This section is from "The Horticulturist, And Journal Of Rural Art And Rural Taste", by P. Barry, A. J. Downing, J. Jay Smith, Peter B. Mead, F. W. Woodward, Henry T. Williams. Also available from Amazon: Horticulturist and Journal of Rural Art and Rural Taste.
Fruit only obeys the general laws which regulate the formation of vegetable secretions. Heat and light are unquestionably the agents, though perhaps not the sole agents, upon which all the qualities of plants depend. No art can induce the rhubarb plant to form in Europe the medicinal substances which give value to the drug in those bright and heated regions of Asia which it inhabits, nor can the tomatoes ripened in England be for a moment compared, for excellence, to those produced in the north of Africa. Among the immediate causes of the changes that occur in the secretions of fruit, heat and light being of the first importance, the peculiar qualities of fruit are imperfectly formed without them, especially in species that are natives of countries enjoying a high summer temperature. It is found, that among the effects of high temperature and an exposure to bright light, is the production of sugar and of certain flavors, and that, under opposite circumstances, acidity prevails.
Very curious results are produced by this law on plants in the same latitudes, under different circumstances of light and heat. In some parts of England, for instance, trees and plants which are natives of tropical climates, often remain in the open ground through the winter without injury. Oranges, citrons, myrtles, camellias, magnolias, the Mexican agave, &e., require no protection from frost, and, in sunny exposures, are grown in the open air; yet the above fruits are difficult to ripen under the most favorable circumstances of position. The grape rarely ripens, while currants are acid, and only gooseberries and strawberries attain perfection; the apple, hardy as it appears in the American climate, rarely comes to perfection in positions of the average exposure, owing to the low temperature and humidity of the summer there, in contrast with the high temperature and freedom from sensible moisture here. The spread of wheat and the better cereals, is of recent date in the British islands, and is due only to the great care and superior cultivation applied.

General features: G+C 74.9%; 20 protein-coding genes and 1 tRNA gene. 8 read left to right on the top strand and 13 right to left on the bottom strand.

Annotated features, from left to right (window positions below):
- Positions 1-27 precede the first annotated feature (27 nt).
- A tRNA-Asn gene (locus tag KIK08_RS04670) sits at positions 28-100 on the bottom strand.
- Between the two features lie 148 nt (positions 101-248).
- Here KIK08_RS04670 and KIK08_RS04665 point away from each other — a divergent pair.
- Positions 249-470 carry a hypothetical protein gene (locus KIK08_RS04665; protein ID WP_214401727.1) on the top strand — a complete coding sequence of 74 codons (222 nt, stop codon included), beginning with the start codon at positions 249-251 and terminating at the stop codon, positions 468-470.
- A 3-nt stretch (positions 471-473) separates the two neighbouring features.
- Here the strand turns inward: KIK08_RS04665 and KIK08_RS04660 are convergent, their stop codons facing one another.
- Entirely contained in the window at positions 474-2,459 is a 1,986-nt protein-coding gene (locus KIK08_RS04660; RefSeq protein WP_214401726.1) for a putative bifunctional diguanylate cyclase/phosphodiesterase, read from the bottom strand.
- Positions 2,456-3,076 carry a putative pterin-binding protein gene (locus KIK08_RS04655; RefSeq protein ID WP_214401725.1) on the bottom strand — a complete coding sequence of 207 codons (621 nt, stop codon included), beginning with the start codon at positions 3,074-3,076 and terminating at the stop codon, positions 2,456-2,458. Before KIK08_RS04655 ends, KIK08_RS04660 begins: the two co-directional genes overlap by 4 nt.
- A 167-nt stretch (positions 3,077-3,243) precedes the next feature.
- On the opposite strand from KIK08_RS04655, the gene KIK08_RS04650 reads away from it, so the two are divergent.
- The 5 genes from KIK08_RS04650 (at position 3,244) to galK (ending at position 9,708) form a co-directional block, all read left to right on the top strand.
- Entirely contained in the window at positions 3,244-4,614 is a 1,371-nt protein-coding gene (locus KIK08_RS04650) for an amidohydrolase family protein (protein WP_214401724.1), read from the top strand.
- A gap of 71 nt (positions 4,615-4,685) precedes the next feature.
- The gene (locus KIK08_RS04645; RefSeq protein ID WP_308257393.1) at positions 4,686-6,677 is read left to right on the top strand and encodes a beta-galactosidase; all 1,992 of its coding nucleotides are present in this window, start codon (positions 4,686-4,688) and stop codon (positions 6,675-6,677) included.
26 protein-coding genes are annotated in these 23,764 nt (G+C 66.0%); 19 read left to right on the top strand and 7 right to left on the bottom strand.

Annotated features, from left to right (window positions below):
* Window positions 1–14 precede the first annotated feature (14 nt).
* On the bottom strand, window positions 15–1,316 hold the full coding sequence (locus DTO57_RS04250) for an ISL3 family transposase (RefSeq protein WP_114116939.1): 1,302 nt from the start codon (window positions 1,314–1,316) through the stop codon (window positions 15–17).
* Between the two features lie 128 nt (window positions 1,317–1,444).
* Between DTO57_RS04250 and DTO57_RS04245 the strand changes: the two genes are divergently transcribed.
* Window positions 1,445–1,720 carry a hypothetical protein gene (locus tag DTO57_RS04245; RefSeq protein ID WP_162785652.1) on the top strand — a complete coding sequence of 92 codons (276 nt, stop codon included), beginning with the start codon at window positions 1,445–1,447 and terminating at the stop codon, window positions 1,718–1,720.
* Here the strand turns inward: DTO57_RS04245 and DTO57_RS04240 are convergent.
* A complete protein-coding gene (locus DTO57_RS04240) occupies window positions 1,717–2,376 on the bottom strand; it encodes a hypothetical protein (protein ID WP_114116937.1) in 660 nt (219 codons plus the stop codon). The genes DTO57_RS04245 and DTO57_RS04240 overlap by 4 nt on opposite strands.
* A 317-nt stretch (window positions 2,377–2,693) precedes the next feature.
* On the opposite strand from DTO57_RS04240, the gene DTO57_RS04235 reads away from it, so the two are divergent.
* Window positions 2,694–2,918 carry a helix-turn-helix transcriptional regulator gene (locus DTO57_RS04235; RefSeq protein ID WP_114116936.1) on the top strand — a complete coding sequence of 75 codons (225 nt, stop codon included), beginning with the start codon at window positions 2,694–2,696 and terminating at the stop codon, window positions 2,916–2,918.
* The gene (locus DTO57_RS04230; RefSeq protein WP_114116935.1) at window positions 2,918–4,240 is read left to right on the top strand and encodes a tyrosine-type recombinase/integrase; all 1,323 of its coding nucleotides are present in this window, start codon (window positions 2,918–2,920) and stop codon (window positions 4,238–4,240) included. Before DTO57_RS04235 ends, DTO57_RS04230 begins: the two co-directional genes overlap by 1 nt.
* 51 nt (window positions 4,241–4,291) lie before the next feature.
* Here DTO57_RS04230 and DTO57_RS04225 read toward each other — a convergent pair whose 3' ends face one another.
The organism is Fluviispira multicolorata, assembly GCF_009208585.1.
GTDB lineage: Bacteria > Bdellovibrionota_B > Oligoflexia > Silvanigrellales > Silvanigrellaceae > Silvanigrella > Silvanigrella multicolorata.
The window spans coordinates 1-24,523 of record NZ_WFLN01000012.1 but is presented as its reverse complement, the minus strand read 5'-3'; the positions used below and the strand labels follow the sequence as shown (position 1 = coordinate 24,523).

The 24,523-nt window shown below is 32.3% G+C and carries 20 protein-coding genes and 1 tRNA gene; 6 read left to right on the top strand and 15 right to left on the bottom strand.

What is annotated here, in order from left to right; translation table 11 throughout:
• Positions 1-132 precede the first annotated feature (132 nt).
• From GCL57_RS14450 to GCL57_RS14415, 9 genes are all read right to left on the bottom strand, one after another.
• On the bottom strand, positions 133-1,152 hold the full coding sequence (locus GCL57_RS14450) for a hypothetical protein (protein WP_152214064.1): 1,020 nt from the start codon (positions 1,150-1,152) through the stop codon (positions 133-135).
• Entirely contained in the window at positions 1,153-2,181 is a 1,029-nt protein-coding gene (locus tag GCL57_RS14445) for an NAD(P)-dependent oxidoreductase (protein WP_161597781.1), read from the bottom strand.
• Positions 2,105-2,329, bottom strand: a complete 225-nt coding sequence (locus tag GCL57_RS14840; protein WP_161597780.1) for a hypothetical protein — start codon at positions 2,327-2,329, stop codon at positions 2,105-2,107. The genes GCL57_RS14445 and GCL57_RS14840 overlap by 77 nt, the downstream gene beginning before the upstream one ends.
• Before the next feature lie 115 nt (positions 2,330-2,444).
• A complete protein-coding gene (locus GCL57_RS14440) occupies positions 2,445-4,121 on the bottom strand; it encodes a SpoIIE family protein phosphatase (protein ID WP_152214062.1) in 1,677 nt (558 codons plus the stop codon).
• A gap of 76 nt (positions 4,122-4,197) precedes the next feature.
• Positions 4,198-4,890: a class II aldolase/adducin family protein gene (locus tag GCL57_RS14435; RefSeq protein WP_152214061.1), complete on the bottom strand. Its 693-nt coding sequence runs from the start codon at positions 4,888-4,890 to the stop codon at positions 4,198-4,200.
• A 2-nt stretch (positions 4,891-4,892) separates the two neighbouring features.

In 1747, a small field of wheat was a great curiosity at Edinburgh, and, up to 1770, very little grew there; now, it is abundant It is, then, to superior light and heat combined that we are indebted for our great crops of cereals; it is to the same vivifying causes, in greater degrees, that the West Indies owe their pine-apples and highly flavored fruits which we in vain attempt to produce without artificial means.
It may be considered an axiom in horticulture, that all plants require the soil as well as the atmosphere in which they grow, to correspond in temperature with that of the countries of which they are natives. The mean temperature of the soil should be above that of the atmosphere; how much above, depends upon climate and season. The earth is wanner than the atmosphere, as a general rule. When plants are cultivated in glass houses, there is little difficulty in supplying them with the amount of bottom heat which they may require; but this can either not be effected at all, or only to a limited degree, by a selection of soils and situations, when plants are cultivated in the open air; and hence, one of the many difficulties of acclimatizing in a cold country the species of a warmer climate. It is true that plants will exist within wide limits of temperature, and, consequently, a few degrees of difference in the natural bottom heat to which they are exposed, may not affect them so far as to destroy them; but it cannot be doubted that the conditions most favorable to their growth, are those which embrace a temperature rather above than below that to which they are accustomed in their native haunts.
This point ascertained, we have come to an important discovery regarding acclimation.